The Burden of Guardianship: A Matched Cohort Study
BACKGROUND: In cases where patients are unable to provide informed consent and have no surrogate decision-maker, a hospital must seek guardian appointment as a legally recognized surrogate decision-maker.
OBJECTIVE: The aim of this study was to examine the magnitudes of length of stay (LOS) beyond medical clearance and healthcare costs among patients referred for guardianship.
DESIGN, SETTING AND PATIENTS: This was a retrospective cohort study of all 61 adult inpatients in a single tertiary care hospital requiring guardianship between October 1, 2014, and September 30, 2015, matched with up to 3 controls from the same discharging services and hospitalized for at least as long as the date of clearance for referred patients.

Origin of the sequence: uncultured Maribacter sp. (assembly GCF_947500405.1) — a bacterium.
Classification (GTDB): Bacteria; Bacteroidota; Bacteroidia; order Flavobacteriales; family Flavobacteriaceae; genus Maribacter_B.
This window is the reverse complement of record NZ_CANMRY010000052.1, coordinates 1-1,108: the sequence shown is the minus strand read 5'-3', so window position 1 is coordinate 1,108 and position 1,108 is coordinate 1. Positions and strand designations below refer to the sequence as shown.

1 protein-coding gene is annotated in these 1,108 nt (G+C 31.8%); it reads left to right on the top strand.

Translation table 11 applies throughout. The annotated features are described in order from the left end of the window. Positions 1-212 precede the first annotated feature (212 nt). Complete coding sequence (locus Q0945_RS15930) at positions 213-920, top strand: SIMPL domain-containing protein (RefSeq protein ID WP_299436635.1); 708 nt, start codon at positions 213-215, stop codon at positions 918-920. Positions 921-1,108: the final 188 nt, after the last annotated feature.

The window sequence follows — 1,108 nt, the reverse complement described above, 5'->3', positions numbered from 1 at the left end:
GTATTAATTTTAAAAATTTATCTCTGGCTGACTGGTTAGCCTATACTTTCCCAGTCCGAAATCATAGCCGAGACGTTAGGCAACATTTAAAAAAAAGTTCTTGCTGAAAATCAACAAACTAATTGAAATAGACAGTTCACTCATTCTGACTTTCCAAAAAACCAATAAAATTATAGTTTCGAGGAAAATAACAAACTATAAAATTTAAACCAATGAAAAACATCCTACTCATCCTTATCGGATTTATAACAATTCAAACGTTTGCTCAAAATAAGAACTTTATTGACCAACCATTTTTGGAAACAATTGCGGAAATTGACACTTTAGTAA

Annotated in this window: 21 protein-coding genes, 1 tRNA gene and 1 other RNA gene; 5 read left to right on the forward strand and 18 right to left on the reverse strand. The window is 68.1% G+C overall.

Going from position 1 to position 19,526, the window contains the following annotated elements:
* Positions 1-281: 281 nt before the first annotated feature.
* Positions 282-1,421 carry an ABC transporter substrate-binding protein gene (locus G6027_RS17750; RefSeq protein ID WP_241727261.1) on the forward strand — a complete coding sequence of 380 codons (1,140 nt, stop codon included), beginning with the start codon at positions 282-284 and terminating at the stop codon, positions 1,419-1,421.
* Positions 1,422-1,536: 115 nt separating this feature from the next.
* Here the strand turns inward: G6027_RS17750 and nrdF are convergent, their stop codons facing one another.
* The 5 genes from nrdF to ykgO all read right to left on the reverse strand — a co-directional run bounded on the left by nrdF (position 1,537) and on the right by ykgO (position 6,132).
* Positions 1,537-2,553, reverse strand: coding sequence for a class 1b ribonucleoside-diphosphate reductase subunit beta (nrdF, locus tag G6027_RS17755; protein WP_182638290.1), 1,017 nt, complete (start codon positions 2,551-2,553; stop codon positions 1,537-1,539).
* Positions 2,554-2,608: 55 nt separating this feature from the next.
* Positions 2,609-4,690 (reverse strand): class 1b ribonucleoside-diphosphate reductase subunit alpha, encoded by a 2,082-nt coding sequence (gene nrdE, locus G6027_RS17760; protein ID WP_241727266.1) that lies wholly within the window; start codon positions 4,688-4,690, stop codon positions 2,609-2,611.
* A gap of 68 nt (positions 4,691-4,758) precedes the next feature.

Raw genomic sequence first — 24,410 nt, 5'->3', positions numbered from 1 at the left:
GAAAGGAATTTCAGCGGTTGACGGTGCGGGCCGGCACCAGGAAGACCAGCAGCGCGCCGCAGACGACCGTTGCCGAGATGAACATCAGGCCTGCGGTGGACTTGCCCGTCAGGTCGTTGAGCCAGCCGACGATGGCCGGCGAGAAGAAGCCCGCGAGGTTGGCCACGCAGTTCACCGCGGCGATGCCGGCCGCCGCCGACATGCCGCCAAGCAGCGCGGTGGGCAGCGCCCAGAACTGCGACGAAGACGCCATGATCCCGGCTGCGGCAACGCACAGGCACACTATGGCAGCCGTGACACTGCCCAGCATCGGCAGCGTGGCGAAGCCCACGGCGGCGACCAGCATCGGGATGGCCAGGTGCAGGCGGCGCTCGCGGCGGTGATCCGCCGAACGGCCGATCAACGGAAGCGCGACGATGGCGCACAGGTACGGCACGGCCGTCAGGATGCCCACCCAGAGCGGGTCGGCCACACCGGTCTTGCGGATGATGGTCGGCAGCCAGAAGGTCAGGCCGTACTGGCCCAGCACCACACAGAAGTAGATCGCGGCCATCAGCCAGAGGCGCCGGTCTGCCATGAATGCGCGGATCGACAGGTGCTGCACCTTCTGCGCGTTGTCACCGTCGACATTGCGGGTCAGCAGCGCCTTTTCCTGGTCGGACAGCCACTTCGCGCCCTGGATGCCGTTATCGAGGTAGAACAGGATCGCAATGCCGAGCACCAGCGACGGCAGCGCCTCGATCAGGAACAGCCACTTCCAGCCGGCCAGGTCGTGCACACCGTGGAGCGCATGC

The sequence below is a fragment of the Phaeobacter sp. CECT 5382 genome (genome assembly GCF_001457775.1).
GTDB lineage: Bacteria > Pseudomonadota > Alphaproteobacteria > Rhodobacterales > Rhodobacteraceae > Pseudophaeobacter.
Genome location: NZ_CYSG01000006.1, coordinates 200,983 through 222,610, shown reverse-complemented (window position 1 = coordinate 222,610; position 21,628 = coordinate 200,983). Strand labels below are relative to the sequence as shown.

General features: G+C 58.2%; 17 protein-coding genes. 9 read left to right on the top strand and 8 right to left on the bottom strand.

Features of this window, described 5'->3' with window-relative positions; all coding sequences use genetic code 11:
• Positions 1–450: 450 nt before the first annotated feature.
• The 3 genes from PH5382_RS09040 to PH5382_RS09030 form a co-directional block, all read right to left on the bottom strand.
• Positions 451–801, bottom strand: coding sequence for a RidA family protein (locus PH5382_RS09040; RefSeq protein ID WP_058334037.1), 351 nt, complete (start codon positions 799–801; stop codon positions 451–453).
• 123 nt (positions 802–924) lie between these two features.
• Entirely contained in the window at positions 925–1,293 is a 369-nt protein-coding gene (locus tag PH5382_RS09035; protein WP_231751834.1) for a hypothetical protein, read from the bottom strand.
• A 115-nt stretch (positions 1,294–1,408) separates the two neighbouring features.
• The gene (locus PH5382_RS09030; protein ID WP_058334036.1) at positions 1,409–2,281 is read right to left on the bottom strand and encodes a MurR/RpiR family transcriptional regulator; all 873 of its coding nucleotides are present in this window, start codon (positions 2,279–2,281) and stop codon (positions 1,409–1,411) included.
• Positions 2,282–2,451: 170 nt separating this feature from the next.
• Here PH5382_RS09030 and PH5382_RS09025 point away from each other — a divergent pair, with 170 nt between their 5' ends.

MEASUREMENTS: The following parameters were measured using generalized estimating equations: total LOS, LOS beyond medical clearance (excess LOS), medical complications, and total charges among referred patients, and the LOS and costs were compared with those of matched controls.
RESULTS: Mean LOS for patients requiring guardianship was 31 ± 2 days, and the total charges averaged $179,243 ± 22,950. We documented 12 hospital-acquired complications in 10 (16%; 95% confidence interval [CI], 8%–28%) unique patients. Accounting for potential confounders, the process of obtaining guardianship was associated with a 37% longer total LOS (95% CI [12%-67%]; P = .002), 58% higher excess LOS (95% CI [2%-145%]; P = .04), and 23% higher total charges (95% CI [4%-46%]; P = .02).
CONCLUSION: In this single-center cohort study, the guardianship process was associated with prolonged hospital stay and higher total hospital charges even when compared with matched controls. Furthermore, one in six patients suffered from a hospital-associated complication after medical clearance.
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